The book title suggested to me that the book would follow the Effective C++ series format where advices are given in small items. This is not the case. This book has a more conservative format where topics are presented in chapters. This is not a problem per se but I just wanted to say it to potential readers that could have the same impression that I had by seeing the title. That being said, the topics covered are the usual areas where you can usually gain some performance such as temporaries, memory allocation and inlines. I cannot say that I have learned a lot of things because writing performant C++ code has been a topic of interest to me for a very long time.
The chapter about inlines is mixed bag of very good information and useless information. What I did appreciate less is that several pages are dedicated for describing what could be possible to do with inlines if very smart compilers were available. It was interesting to read but nothing applicable immediatly. Maybe this section is a wish list intended to be read by compiler implementers. However at the same time, it is the chapter that gave me the most new tricks that I did not already knew. This is the book that presents how to efficiently use inlines in the best way that I have seen in books.
Finally, if I abstract the fact that I did not learn a lot of new things, I must say that it is very well written. It is interesting to read. The authors give reference to actual cases from their work experience and this book would probably be very beneficial to read for someone that has never yet spent a lot of time doing code optimization.
This book is a monster brick of over 1300 pages with 70 chapters! Do not be misled by the book title because the 22 first chapters, which represents about the third of the 1300 pages, discuss assembly optimization. This book is getting a little bit old and a little bit outdated. For instance, this author covers optimization techniques for processors ranging from the 8088 to the Pentium and the Inner loops book covers the 486 to the Pentium Pro.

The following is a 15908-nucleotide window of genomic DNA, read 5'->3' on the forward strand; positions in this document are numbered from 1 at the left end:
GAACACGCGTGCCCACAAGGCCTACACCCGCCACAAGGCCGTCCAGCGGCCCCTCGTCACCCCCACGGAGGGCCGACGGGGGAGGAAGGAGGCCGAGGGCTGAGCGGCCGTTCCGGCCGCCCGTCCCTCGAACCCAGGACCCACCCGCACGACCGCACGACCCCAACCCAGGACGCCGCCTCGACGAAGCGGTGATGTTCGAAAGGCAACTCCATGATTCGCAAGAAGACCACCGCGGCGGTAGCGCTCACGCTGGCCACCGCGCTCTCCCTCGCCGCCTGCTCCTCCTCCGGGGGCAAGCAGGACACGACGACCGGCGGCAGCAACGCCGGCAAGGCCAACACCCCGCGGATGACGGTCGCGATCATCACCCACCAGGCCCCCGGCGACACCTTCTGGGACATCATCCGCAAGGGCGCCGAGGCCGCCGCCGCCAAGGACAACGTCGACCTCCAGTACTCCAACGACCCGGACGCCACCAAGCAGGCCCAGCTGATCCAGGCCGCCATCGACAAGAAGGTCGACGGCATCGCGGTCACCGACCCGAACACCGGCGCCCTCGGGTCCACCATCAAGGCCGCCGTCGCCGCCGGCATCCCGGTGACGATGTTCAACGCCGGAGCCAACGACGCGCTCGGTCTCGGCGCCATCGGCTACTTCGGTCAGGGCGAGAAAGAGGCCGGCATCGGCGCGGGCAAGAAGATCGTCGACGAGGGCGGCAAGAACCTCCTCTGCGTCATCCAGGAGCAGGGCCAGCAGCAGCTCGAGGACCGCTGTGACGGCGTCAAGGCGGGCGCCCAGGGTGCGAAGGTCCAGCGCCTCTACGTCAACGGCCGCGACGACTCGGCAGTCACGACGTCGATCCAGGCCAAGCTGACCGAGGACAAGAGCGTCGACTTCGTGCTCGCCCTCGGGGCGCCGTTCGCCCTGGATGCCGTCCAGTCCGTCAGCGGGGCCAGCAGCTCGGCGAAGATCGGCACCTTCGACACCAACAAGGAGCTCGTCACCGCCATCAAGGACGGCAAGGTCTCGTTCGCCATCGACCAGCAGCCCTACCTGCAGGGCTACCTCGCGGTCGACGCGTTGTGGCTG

The second part covers low level graphics programming in assembly. The type of graphics programming that people were doing before Windows and DirectX.
Because assembly programming is not very popular anymore, for most people, it is not a good book to get but if assembly optimization is your thing, then you should consider this one as even if there are more recent books on x86 assembly programming, this one is the best that I have seen to lay out the basic concepts such as branch prediction, register contention, how to shuffle assembly instructions to optimize the processor pipelines usage and how to optimize the flag register usage. Armed with this knowledge in the back of your head, even when you write C or C++, you will be able to subtly change the way you formulate if/else blocks and for/while loops that will enhance your program performance without affecting the code readability.
It has historical value more than anything else...